This week, Nissan finally announced across-the-board pricing for its upcoming Ariya electric SUV. It’d been a long time coming — the Ariya had been first revealed in 2019, and the Leaf hasn’t exactly been the most popular EV, even if it was one of the first. The brand could use a replacement, and it seems it’ll finally get one.
Given the occasion, we thought now would present a good opportunity to compare the various electric, midsize SUVs and crossovers on the market today in terms of pricing and equipment. The segment is heating up and will only continue to in the coming years. And with so many options out there already, the changing federal tax credit system has thrown yet another complexity into deciding on one. Let’s do our best to make sense of it all.
Let’s start with the Ariya, as it’s the latest to join the party. The cheapest in the range is the front-wheel-drive Engage trim, and can be had for $44,485, including a $1,295 destination charge. It goes all the way up to $61,485 for the range-topping, all-wheel-drive Platinum model. (Technically that one is called the “Platinum+ e-4ORCE,” in case you want to memorize the algebra equation for the next time you visit your local Nissan showroom.)
The Engage trims, available in two- or all-wheel drive, have the smaller 63 kWh battery pack, for an estimated range of about 216 miles on a charge. The 87 kWh trims allow you to travel a little further, between 289 and 304 miles.
The low-end FWD packages offer 214 horsepower. However, if you opt for an AWD variant, power lifts to 335 or 389 hp. At that point though, you’re paying at least $55,000 without the benefit of a $7,500 federal tax credit, because the Ariya won’t be built in the U.S. At least, not immediately.
I do like the look of the Ariya’s interior, and the top-line Platinum spec gets Nappa leather upholstery which is worth noting. The capacitive climate controls on the lower dash look troubling, to put it one way, though at least they light up at night.
The FWD Ariya will be the first to reach dealers in the waning months of this year, while the more sure-footed specs are due in “early 2023.”
$41,245 gets you into Hyundai’s vaporwave Lancia Delta Integrale, some $3K less than the new Ariya. You do get considerably less power here — just 168 hp, with 220 miles of range. But the Ioniq 5 (and indeed all cars that share its E-GMP underpinnings, like the Kia EV6) can charge really fast, thanks to 800-volt battery architecture that supports peak throughput of 230 kW. Put another way with numbers that everyone will appreciate: going from 10 to 80 percent at a supported fast charger takes this funky hatch merely 18 minutes.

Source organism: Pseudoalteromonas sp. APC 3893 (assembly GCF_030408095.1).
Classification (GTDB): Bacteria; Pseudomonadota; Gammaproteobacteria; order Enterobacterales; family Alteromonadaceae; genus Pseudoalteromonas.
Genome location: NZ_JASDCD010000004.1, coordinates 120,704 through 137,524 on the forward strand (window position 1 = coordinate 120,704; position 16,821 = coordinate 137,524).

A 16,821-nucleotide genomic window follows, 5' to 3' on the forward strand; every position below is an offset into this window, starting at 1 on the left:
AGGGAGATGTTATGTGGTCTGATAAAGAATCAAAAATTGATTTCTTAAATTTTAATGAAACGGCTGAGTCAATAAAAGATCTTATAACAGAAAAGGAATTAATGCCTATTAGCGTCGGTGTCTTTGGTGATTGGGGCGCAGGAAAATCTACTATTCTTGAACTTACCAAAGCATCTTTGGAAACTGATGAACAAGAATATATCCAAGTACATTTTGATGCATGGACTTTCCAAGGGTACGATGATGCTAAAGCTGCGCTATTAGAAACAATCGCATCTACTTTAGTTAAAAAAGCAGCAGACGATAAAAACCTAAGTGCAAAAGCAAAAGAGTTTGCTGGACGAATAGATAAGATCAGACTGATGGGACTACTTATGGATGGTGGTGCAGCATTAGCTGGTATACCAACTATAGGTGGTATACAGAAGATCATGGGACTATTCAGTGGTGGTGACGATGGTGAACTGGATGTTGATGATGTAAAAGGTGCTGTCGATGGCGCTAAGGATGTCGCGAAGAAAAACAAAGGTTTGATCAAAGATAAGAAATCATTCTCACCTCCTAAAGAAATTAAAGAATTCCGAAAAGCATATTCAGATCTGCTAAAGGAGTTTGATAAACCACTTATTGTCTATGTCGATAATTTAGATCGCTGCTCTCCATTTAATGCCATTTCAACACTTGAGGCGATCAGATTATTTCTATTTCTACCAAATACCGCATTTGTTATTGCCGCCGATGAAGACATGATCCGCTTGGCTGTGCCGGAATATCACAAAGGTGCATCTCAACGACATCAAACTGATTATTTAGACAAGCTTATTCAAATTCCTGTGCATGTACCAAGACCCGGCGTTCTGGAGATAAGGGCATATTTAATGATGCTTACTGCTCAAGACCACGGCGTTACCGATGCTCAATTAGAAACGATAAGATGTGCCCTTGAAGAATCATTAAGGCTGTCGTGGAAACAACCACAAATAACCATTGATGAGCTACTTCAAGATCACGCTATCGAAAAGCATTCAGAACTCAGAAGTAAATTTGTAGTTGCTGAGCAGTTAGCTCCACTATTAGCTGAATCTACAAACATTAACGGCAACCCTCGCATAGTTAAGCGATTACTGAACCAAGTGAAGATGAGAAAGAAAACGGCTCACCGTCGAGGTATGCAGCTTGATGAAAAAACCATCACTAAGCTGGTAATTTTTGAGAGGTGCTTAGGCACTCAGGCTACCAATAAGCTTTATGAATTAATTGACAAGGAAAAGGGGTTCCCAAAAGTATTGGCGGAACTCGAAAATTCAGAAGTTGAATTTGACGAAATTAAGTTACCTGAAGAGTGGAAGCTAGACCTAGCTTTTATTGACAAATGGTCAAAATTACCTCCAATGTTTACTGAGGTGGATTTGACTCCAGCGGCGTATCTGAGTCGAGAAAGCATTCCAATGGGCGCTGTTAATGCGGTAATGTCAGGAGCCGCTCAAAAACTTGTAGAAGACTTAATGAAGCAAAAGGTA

If range is all you care about, you can get into the 303-mile SE with its 225 hp for $45,295. That’s for the single-motor, RWD spec. A dual-motor, all-wheel-drive example will set you back at least $48,795. Distance takes a hit with the latter, dropping to 256 miles — though you do get 320 hp. The priciest Ioniq 5, the Limited trim with electric motors on each axle, costs $55,795. Unfortunately, the days of getting a $7,500 break from the IRS on one of these is over, too.
Before we really pick apart the Mustang Mach-E’s pricing, note that it is one of the few cars on this list that still qualifies for the full $7,500 credit, as it’s built in the U.S. Once you take that into consideration, the Mach-E’s base price of $48,195 becomes a little easier to swallow. Of course, it was much easier to swallow prior to the forthcoming 2023 model year, when the cheapest electric pony cost $3,200 less.For at least a little while, Ford can rely on a credit that the majority of its competition no longer gets, to cover the price hikes of a supply-throttled industry.
Anyway, with that base Select Mach-E you’re getting a compelling combination of 266 hp sent to the rear wheels and an estimated range of 247 miles. Adding all-wheel drive to the Select raises the price to $50,895, again pre-credit — though power does not change.
The Mach-E can get up there quickly though, especially if you’re eyeing the performance-minded GT, with its 480 hp and 600 lb-ft of torque. Then the price balloons to $71,195. There are mid-grade options like the Premium spec that focuses on improving range, and Ford is now giving Select buyers more standard driver-assist tech than they previously got, as my colleague Lawrence explained in his deeper breakdown of 2023 model-year pricing.
The Chattanooga, Tennessee-built Volkswagen ID.4 also still qualifies for the federal credit. And unlike the Mach-E, which sort of needs that credit to stay competitive, the potential $7,500 discount allows the ID.4 to undercut plenty of similarly sized options.